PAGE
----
A report by Kate Horowitz for Mental Floss.
Long before the trees of today’s Amazon reached for the sky, scientists say, sharks weaved through salty waters there, and mantis shrimp rattled across the flooded forest floor. The researchers published their findings in the journal Science Advances.
Scientists have known for some time now that an area of the western Amazon basin was underwater millions of years ago. The exact source of that water has been the subject of some dispute. Some researchers have envisioned a wide river sweeping down from the Andes, while others say the inundation must have washed inland from the sea. But neither side had compelling evidence to support their ideas—until now.
The researchers studied two nearly-2000-foot-long sediment cores, one taken by an oil company in eastern Colombia, and the other taken across the border in northwestern Brazil by Brazilian Geological Survey. Each was packed with the natural detritus of millions of years of local life.
The bulk of each core told the story of a world on dry land, but within two thin slices—one from about 18 million years ago, another from about 12 million years ago—a glimmer of the sea appeared. The complete cores contained a total of 933 different types of pollen grains. The thin slices included types of pollen only found in salt water.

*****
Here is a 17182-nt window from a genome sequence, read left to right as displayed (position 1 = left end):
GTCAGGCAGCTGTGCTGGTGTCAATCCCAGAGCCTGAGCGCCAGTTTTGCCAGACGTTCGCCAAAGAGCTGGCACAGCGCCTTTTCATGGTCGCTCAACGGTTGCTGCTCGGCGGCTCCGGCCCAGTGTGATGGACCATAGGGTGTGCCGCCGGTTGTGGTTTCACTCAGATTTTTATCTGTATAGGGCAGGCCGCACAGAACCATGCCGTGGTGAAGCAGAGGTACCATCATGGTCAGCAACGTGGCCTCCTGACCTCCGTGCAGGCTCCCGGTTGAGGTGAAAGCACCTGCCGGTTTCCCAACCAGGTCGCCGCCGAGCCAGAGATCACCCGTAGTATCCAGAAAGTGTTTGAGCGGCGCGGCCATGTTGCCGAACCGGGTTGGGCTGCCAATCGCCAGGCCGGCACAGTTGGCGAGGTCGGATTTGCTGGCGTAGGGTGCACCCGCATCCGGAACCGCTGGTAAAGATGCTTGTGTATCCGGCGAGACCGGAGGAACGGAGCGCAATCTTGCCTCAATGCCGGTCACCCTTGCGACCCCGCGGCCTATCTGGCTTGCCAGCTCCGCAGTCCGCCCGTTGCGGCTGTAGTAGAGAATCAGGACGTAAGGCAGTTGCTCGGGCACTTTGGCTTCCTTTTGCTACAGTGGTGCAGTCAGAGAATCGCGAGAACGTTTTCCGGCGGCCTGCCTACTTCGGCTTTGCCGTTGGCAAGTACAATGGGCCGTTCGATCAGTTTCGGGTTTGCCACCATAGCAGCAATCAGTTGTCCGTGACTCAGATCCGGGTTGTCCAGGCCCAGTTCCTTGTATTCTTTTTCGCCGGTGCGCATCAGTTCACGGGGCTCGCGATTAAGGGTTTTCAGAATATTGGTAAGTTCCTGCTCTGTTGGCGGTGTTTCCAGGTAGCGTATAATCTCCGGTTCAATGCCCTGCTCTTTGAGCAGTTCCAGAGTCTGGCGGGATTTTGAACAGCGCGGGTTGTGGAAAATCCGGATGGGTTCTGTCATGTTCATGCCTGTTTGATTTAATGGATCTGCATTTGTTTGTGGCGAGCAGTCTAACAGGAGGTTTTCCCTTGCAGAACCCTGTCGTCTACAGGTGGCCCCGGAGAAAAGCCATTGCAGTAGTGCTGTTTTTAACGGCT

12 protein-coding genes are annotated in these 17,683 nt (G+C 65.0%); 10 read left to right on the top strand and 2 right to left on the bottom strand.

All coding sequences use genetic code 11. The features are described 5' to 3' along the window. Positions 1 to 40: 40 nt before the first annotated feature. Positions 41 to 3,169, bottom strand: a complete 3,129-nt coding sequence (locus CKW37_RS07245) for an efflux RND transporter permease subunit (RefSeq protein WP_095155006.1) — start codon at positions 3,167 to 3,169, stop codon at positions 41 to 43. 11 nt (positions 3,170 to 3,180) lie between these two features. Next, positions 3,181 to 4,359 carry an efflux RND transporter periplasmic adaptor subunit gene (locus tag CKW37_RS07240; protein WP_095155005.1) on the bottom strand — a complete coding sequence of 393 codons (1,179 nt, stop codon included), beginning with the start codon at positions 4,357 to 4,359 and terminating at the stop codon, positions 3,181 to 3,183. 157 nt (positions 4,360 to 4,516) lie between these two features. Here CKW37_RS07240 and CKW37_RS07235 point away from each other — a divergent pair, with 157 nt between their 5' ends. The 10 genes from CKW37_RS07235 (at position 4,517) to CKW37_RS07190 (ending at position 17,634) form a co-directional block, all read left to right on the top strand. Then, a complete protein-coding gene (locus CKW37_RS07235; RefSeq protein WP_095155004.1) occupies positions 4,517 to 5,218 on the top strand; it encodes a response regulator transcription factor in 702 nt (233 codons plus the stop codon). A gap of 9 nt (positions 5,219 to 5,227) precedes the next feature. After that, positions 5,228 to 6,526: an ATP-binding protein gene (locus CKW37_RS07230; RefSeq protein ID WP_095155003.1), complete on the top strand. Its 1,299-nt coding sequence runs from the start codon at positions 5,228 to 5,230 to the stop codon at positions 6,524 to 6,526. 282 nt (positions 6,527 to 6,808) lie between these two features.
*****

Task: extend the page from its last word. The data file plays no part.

Bigger clues were yet to come: The researchers also found a fossilized shark tooth and the remains of a mantis shrimp. “It’s a lost ecosystem,” lead author Carlos Jaramillo, of the Smithsonian Tropical Research Institute, told Lizzie Wade in Science.
Lasting a few hundred thousand to a few million years, each flood period was relatively brief from a geological perspective, Jaramillo says. But they weren’t so brief that they didn’t completely alter the landscape.
“The life span of a single Amazonia canopy tree is about 200-400 years,” he tells Mental Floss. “Therefore, for thousands of generations, not a single tree could occupy Amazonia. In other words, the immense forest we see today is geologically young.”
The findings came as a surprise even to Jaramillo and his colleagues. He added, “I was of the opinion that there were no floodings, but it turned out I was mistaken!”